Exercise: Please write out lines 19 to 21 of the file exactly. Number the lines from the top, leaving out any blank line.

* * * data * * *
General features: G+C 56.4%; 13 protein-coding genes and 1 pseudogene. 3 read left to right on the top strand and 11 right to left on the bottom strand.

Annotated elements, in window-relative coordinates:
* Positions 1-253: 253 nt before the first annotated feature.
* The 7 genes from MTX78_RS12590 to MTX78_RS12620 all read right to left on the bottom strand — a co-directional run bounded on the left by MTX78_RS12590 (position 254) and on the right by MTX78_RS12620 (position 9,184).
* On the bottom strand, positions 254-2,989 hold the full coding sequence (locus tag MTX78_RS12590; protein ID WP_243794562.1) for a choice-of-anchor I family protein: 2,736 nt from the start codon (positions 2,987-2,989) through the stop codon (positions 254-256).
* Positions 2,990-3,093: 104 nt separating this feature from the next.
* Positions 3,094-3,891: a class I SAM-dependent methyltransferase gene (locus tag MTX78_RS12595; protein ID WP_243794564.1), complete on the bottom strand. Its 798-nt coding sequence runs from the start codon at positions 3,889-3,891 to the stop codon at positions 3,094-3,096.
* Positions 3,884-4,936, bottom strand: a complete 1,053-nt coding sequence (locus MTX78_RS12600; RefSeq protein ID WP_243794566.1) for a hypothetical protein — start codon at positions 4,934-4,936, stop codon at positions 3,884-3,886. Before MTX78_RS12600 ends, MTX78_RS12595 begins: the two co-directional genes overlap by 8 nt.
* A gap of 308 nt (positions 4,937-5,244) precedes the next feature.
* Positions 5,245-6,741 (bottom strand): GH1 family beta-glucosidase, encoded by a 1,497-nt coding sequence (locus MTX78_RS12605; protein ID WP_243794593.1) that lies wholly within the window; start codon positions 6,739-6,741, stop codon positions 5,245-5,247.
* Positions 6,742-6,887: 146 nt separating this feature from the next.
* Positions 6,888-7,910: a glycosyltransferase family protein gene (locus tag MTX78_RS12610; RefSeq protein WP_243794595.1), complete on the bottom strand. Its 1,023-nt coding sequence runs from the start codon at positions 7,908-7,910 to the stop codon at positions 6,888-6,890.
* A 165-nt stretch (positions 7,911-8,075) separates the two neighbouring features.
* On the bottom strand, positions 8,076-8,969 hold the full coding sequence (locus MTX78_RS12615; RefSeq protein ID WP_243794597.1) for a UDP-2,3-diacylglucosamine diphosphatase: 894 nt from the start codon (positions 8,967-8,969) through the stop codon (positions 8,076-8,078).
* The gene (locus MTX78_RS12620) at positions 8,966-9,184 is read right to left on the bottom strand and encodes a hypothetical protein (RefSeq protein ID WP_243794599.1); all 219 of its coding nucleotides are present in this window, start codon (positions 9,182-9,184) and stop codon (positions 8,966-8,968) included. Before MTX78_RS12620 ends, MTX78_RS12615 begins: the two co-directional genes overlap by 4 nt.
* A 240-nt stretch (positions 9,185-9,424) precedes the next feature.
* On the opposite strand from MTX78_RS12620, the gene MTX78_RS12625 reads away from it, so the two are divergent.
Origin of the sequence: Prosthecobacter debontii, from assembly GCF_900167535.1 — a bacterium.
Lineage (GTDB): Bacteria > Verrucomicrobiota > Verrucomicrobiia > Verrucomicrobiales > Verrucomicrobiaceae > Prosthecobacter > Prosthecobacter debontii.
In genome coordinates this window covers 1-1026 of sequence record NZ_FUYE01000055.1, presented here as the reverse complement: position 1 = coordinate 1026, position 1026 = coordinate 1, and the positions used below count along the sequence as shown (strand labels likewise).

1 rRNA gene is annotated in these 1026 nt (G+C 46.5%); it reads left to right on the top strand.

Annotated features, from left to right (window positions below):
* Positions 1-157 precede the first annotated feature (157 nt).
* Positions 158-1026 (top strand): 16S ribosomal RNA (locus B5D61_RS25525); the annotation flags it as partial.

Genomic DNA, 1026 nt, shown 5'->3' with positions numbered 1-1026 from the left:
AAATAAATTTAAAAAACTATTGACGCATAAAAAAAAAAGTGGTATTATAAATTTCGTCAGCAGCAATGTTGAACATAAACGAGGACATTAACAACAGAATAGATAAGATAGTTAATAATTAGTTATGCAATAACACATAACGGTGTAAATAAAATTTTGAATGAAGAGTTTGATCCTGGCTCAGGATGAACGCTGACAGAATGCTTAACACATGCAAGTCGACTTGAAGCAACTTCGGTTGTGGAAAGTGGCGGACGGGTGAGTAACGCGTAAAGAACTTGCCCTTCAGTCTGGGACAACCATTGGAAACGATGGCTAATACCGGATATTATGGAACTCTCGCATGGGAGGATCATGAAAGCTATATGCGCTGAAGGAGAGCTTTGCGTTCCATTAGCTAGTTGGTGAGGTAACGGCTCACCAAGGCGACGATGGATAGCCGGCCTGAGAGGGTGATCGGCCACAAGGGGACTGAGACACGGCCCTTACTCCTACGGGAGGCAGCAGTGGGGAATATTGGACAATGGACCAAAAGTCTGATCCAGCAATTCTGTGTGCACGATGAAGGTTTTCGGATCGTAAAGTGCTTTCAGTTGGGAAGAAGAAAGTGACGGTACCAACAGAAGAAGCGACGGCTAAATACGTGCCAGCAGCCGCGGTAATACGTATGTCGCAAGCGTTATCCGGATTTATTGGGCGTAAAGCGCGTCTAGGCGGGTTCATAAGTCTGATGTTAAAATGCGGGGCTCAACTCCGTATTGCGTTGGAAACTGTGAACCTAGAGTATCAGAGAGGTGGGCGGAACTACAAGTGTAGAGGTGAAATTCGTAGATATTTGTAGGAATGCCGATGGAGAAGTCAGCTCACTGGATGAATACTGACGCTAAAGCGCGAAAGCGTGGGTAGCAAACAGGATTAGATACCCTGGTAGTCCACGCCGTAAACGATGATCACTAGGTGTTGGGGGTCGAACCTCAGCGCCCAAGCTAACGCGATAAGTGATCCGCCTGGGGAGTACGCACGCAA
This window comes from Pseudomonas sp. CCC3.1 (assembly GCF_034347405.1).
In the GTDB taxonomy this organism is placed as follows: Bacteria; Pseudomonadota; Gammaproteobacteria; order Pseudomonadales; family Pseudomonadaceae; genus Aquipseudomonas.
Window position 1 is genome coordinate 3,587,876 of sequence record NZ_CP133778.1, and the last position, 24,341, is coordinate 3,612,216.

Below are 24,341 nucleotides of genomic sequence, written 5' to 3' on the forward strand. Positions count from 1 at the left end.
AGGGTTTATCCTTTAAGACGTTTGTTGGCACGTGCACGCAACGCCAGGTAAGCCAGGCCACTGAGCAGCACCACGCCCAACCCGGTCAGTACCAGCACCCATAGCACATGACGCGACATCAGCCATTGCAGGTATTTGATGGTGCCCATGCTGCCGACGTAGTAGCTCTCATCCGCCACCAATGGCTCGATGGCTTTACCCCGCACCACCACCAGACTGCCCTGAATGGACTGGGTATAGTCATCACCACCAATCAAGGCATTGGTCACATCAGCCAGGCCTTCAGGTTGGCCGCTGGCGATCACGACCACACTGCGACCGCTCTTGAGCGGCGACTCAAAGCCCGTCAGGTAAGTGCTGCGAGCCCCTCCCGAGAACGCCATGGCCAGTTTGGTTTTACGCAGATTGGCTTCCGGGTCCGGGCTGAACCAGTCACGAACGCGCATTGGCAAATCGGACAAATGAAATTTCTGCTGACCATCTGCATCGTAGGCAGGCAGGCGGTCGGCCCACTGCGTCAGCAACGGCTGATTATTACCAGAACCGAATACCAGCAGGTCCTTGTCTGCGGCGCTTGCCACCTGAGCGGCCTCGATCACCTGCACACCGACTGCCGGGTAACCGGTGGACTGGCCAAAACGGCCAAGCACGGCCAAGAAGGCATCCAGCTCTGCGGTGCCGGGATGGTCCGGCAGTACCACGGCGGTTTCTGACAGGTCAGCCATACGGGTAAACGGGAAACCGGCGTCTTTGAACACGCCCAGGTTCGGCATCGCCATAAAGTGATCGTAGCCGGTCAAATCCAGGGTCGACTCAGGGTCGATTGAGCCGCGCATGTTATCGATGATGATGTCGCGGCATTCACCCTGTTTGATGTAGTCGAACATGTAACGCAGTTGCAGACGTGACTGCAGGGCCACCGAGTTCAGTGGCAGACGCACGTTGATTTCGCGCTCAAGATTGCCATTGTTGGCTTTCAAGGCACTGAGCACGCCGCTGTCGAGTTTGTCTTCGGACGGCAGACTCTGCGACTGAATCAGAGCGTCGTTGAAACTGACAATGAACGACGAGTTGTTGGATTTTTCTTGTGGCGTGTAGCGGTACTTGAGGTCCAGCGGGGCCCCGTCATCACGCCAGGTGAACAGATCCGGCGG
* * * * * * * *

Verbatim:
Lineage (GTDB): Bacteria > Verrucomicrobiota > Verrucomicrobiia > Verrucomicrobiales > Verrucomicrobiaceae > Prosthecobacter > Prosthecobacter debontii.
In genome coordinates this window covers 1-1026 of sequence record NZ_FUYE01000055.1, presented here as the reverse complement: position 1 = coordinate 1026, position 1026 = coordinate 1, and the positions used below count along the sequence as shown (strand labels likewise).

1 rRNA gene is annotated in these 1026 nt (G+C 46.5%); it reads left to right on the top strand.